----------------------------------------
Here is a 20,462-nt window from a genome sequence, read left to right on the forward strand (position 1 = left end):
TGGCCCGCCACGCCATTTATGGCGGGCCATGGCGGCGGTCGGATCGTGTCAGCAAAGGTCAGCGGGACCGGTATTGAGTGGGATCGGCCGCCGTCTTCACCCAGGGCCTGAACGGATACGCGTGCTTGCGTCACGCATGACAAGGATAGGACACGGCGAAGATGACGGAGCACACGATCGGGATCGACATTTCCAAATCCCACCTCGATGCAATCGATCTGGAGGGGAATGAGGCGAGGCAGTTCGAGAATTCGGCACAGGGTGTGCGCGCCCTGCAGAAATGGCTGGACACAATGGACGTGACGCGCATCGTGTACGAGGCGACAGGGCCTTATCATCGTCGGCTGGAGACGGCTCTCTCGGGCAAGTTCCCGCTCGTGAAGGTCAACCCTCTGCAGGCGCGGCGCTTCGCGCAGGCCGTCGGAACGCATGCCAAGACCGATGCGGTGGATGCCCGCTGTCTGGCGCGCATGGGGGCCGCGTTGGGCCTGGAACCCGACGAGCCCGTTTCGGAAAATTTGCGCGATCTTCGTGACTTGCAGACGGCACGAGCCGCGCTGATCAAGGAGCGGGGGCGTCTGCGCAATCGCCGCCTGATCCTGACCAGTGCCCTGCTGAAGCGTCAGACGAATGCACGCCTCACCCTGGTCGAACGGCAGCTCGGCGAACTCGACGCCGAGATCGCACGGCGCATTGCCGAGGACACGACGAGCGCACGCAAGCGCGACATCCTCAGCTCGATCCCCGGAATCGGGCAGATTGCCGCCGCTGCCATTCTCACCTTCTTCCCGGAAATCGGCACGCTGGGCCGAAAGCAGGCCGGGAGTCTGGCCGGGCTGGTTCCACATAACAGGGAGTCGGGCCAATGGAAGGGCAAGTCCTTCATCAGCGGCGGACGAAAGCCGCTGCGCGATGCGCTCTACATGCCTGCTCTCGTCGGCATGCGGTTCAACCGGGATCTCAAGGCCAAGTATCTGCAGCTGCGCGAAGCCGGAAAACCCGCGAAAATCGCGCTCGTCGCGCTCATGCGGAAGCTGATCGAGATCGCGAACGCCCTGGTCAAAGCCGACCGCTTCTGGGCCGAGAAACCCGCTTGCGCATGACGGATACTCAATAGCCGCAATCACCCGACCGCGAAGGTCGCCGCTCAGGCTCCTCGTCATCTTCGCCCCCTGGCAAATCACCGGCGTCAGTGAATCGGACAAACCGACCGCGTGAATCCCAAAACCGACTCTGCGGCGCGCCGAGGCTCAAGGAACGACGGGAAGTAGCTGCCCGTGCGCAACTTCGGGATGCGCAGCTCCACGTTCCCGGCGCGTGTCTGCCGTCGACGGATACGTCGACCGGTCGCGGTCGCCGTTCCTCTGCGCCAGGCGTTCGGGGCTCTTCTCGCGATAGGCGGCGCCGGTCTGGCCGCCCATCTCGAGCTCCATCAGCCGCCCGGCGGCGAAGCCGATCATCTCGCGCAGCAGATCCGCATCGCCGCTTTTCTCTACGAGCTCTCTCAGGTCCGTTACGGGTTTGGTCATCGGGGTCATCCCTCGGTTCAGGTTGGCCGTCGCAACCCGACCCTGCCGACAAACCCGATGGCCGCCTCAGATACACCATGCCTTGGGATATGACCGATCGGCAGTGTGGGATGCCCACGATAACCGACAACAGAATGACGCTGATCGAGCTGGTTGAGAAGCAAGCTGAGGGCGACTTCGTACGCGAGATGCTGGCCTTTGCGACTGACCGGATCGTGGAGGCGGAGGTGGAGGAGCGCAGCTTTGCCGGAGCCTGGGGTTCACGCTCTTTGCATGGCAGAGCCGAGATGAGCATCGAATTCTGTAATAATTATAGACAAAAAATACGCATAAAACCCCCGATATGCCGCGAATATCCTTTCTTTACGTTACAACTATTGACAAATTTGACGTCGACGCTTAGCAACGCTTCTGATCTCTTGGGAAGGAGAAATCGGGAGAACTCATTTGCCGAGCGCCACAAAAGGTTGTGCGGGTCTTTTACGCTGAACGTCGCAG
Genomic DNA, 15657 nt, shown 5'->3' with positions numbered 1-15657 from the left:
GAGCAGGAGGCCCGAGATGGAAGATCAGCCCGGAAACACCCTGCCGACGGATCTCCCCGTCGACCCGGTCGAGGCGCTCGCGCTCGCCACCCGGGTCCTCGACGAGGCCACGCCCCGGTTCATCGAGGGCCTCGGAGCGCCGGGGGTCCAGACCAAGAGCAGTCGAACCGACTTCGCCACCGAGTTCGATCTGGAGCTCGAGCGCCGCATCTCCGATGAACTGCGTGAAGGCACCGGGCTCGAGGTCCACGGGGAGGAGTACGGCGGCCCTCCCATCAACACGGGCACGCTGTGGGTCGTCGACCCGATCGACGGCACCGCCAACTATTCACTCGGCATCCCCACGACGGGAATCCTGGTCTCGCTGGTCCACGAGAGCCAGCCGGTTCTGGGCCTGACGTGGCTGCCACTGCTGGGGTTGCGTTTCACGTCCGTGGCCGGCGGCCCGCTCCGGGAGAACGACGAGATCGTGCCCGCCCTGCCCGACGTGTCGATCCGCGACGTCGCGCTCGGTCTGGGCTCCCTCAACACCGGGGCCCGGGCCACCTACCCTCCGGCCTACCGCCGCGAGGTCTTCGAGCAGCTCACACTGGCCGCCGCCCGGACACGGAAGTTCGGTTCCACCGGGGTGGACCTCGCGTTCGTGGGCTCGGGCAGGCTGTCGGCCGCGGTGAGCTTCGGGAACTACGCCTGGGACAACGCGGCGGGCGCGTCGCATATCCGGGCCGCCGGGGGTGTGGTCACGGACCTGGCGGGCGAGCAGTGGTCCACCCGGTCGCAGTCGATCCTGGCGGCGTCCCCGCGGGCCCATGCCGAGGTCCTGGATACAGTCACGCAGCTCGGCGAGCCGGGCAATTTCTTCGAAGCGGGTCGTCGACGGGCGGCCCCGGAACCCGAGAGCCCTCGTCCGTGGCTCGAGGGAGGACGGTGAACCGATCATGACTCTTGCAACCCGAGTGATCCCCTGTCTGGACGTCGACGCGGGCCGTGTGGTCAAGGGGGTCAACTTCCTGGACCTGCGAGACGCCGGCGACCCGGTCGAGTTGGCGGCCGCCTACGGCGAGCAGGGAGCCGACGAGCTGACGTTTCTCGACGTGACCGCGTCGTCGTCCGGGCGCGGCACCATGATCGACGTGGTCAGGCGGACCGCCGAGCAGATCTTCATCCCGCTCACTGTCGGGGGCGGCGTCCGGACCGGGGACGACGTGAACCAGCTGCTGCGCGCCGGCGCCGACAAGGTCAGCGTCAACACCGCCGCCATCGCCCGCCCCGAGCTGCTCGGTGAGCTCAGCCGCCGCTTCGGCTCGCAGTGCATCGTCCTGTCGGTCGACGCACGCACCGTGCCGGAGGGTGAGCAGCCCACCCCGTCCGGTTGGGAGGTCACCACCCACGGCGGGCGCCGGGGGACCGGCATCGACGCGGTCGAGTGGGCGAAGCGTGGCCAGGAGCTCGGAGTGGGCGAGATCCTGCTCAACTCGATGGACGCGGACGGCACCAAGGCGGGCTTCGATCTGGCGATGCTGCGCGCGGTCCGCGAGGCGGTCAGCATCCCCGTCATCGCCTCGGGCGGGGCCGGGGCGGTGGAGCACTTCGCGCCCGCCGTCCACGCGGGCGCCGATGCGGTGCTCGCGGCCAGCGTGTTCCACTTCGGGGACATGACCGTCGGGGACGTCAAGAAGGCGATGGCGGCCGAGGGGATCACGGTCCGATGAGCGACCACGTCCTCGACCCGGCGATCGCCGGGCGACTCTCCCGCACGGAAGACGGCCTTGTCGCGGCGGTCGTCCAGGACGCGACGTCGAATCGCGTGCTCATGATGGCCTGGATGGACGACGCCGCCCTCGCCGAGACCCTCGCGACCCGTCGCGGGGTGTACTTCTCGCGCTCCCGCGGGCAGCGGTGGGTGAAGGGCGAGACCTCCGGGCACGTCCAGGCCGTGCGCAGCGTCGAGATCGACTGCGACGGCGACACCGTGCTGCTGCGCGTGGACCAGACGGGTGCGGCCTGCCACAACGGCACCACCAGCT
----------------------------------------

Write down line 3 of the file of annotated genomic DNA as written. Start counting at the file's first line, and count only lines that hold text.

Genomic DNA, 15657 nt, shown 5'->3' with positions numbered 1-15657 from the left: